For ages I've had it in mind to put in some kind of flowering bushes next to the cheekwall of the steps down to the front sidewalk. I can never get the grass there mowed properly, and I hate having to come back with shears or the edger to make it look nice.
A couple months ago I found out that crape myrtles might be the sort of flowering shrub I'm looking for-- right kind of shape, easy to grow, and with a long flowering season. I've put an order in for six of them, and they should arrive later this week.
Yesterday I drew up a plan for the bed by the sidewalk-- four myrtles of various sizes will go there. Today I did the digging.
Got it all laid out with stakes and string. Then I hit a snag: I couldn’t make any headway with the digging spade. The neighbor who lives in the house on the corner was vacuuming out his car: I asked him, Did he know the best tool to use for cutting sod?
He hadn’t a clue. They use a landscaper.
(Pleeeeeeeease don't tell me I gotta go buy a special sod lifting implement to finish this job! Pleeeeeeaase?)
Deep breath. Go get the shovel and the garden fork. Apply garden fork to sod at edge of sidewalk . . . Hurrah! It did the trick! Lift the sod strips up all round the edges, and peel it up and make like it's a chocolate jelly roll!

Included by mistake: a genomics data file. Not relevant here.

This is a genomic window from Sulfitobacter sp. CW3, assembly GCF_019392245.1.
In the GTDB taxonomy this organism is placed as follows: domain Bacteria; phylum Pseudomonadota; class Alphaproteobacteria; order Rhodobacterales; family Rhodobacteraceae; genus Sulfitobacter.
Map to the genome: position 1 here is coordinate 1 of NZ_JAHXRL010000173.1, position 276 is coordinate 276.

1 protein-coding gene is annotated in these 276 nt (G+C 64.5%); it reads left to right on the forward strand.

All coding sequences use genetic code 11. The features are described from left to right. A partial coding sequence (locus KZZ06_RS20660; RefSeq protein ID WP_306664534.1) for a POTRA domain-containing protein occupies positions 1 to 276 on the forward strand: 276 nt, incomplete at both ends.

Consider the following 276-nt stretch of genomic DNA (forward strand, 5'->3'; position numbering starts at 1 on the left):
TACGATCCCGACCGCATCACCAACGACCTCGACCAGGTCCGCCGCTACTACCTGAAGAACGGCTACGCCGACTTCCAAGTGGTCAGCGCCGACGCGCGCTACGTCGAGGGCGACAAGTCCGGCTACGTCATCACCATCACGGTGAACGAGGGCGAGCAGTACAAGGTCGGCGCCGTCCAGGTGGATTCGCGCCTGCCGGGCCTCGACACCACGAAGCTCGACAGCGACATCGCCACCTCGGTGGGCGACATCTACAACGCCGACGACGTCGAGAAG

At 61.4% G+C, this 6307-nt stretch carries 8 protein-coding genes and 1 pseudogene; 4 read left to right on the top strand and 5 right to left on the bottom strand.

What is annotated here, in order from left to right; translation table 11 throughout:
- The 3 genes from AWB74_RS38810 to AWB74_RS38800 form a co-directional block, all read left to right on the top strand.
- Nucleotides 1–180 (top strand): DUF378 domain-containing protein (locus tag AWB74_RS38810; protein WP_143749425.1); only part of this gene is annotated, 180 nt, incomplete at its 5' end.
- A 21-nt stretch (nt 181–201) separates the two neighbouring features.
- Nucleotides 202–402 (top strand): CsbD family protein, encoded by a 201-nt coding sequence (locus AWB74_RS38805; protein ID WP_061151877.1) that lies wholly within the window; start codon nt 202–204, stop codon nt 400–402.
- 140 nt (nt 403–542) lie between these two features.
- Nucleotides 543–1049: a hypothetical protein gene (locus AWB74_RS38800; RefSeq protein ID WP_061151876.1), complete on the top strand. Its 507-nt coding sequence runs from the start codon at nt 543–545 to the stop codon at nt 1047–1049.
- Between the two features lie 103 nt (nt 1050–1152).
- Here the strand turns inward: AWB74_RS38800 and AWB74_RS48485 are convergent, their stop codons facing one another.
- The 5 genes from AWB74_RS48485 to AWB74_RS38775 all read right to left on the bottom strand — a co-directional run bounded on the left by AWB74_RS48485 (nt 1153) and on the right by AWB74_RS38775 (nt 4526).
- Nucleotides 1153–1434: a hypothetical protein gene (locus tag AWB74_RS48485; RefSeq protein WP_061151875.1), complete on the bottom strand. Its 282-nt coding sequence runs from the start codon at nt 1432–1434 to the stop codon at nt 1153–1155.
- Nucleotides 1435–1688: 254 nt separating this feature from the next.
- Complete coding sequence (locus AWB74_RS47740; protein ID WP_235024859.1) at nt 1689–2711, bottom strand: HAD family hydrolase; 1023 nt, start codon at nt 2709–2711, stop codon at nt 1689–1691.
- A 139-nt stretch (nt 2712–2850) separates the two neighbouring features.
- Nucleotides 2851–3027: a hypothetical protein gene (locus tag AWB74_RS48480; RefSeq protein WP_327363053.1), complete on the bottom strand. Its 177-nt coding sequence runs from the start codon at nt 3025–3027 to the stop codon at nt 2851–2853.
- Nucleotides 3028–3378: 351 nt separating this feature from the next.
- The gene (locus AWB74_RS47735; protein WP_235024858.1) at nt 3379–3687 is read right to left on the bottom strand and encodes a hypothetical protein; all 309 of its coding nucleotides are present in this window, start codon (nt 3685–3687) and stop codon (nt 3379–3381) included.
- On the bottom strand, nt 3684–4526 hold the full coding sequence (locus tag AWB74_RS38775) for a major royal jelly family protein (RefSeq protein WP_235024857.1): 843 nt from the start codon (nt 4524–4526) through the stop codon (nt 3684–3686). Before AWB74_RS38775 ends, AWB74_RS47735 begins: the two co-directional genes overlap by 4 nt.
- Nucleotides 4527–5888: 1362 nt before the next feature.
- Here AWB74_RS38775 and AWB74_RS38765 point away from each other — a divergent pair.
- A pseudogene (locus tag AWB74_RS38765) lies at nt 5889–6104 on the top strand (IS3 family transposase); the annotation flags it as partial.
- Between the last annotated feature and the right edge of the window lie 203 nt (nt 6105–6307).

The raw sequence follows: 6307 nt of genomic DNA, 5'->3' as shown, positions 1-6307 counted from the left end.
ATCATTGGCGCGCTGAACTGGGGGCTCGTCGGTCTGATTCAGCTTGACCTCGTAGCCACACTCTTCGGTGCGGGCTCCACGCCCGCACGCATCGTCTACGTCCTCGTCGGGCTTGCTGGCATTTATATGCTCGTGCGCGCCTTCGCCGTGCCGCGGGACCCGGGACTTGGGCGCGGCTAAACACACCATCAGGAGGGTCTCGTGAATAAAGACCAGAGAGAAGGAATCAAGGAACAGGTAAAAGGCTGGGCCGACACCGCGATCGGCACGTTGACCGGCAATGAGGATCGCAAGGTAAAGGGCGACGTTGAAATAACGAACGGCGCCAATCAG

A very heavy chocolate jelly roll.
I now have four rolls of sod (about 16 square feet worth) lying next to the back porch, and what I’ll do with them, I have no idea. I'd use them in the thin places in my back yard, but I'm too lazy to dig up the dirt so the grass will all be even. Besides, winter isn't the best time of year to lay sod-- is it?
No sign of grubs or anything nasty in the roots, I’m happy to say.
I've put stakes (green, metal, hard to see in the photo) in where the bushes are to go. And now I merely have to wait for them to arrive. Hopefully before the weather gets cold and grotty again.
Before I'm done I'll need to get some bricks to edge the new bed. That was the theme as I found it here, and it looks neat enough. One of these days I’ll go down to the local brickyard and see if they can sell me colors to match what I have now. I’ve seen Lowe’s selection, and it won’t make it.It wouldn't hurt to ask the brickyard guys at the same time what it would cost to have the steps replaced. The concrete’s so full of holes, I get volunteer annuals growing there in the summers and you'd think it was a planter.
Meanwhile, the brick pieces at the toe of the now-denuded slope are there to maybe-- I hope!--keep the dirt in. Forecast says it might rain tonight.
(Of course. And me with bushels and bushels of dried maple leaves that still need mulched!)